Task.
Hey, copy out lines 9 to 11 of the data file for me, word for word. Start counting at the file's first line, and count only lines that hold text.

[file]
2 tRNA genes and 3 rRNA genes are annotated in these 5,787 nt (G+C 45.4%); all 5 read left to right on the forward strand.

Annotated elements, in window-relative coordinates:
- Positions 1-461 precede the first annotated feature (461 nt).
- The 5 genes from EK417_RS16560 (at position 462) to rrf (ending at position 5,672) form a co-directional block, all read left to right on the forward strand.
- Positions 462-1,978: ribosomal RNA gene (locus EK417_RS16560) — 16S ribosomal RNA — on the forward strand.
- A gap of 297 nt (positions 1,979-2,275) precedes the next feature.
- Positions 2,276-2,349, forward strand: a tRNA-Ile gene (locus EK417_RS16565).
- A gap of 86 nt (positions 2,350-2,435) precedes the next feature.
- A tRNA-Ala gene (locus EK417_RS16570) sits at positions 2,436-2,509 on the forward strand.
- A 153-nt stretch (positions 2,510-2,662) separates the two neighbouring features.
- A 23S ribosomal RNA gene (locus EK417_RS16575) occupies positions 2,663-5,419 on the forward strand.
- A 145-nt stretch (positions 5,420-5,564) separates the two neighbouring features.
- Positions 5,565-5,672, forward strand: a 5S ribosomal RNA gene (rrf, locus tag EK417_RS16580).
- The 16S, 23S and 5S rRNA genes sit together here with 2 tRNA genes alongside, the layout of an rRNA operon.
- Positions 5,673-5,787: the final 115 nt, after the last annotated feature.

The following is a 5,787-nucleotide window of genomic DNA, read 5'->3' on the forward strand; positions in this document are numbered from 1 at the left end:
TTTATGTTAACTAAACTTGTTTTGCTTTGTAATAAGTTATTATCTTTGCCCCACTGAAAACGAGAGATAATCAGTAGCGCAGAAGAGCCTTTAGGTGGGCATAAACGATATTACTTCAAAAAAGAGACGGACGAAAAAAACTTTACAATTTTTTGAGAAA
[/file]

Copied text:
- A tRNA-Ala gene (locus EK417_RS16570) sits at positions 2,436-2,509 on the forward strand.
- A 153-nt stretch (positions 2,510-2,662) separates the two neighbouring features.
- A 23S ribosomal RNA gene (locus EK417_RS16575) occupies positions 2,663-5,419 on the forward strand.